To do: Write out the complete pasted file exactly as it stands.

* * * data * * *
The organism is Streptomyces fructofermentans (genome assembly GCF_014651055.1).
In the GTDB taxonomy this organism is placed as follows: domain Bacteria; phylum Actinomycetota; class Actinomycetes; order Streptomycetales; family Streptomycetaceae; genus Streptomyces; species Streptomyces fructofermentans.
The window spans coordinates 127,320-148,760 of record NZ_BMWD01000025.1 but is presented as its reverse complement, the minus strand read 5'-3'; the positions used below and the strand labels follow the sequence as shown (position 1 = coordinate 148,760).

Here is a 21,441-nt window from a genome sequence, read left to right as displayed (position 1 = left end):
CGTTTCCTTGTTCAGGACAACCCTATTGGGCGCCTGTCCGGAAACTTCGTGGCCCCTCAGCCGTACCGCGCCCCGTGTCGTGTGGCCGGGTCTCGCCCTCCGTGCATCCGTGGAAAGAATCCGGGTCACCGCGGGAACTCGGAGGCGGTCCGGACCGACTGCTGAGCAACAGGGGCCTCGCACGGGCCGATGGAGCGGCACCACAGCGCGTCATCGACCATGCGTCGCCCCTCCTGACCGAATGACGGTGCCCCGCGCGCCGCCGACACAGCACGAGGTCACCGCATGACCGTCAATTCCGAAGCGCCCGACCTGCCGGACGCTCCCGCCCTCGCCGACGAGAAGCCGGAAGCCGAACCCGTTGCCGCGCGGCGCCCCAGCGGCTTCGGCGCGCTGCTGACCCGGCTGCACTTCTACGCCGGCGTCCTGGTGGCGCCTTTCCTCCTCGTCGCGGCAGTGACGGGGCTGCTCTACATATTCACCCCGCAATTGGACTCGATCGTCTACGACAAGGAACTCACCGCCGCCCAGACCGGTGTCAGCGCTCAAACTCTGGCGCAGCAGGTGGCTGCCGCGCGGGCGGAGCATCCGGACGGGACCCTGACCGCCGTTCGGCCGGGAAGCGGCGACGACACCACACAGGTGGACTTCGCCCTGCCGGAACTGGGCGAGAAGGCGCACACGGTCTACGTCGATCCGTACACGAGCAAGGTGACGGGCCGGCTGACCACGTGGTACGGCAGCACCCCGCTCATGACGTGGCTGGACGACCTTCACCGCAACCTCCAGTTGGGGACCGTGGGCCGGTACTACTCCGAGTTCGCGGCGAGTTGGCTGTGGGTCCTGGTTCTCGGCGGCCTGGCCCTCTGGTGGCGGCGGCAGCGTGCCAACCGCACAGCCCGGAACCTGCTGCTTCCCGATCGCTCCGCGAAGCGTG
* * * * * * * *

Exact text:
The organism is Streptomyces fructofermentans (genome assembly GCF_014651055.1).
In the GTDB taxonomy this organism is placed as follows: domain Bacteria; phylum Actinomycetota; class Actinomycetes; order Streptomycetales; family Streptomycetaceae; genus Streptomyces; species Streptomyces fructofermentans.
The window spans coordinates 127,320-148,760 of record NZ_BMWD01000025.1 but is presented as its reverse complement, the minus strand read 5'-3'; the positions used below and the strand labels follow the sequence as shown (position 1 = coordinate 148,760).

Here is a 21,441-nt window from a genome sequence, read left to right as displayed (position 1 = left end):
CGTTTCCTTGTTCAGGACAACCCTATTGGGCGCCTGTCCGGAAACTTCGTGGCCCCTCAGCCGTACCGCGCCCCGTGTCGTGTGGCCGGGTCTCGCCCTCCGTGCATCCGTGGAAAGAATCCGGGTCACCGCGGGAACTCGGAGGCGGTCCGGACCGACTGCTGAGCAACAGGGGCCTCGCACGGGCCGATGGAGCGGCACCACAGCGCGTCATCGACCATGCGTCGCCCCTCCTGACCGAATGACGGTGCCCCGCGCGCCGCCGACACAGCACGAGGTCACCGCATGACCGTCAATTCCGAAGCGCCCGACCTGCCGGACGCTCCCGCCCTCGCCGACGAGAAGCCGGAAGCCGAACCCGTTGCCGCGCGGCGCCCCAGCGGCTTCGGCGCGCTGCTGACCCGGCTGCACTTCTACGCCGGCGTCCTGGTGGCGCCTTTCCTCCTCGTCGCGGCAGTGACGGGGCTGCTCTACATATTCACCCCGCAATTGGACTCGATCGTCTACGACAAGGAACTCACCGCCGCCCAGACCGGTGTCAGCGCTCAAACTCTGGCGCAGCAGGTGGCTGCCGCGCGGGCGGAGCATCCGGACGGGACCCTGACCGCCGTTCGGCCGGGAAGCGGCGACGACACCACACAGGTGGACTTCGCCCTGCCGGAACTGGGCGAGAAGGCGCACACGGTCTACGTCGATCCGTACACGAGCAAGGTGACGGGCCGGCTGACCACGTGGTACGGCAGCACCCCGCTCATGACGTGGCTGGACGACCTTCACCGCAACCTCCAGTTGGGGACCGTGGGCCGGTACTACTCCGAGTTCGCGGCGAGTTGGCTGTGGGTCCTGGTTCTCGGCGGCCTGGCCCTCTGGTGGCGGCGGCAGCGTGCCAACCGCACAGCCCGGAACCTGCTGCTTCCCGATCGCTCCGCGAAGCGTG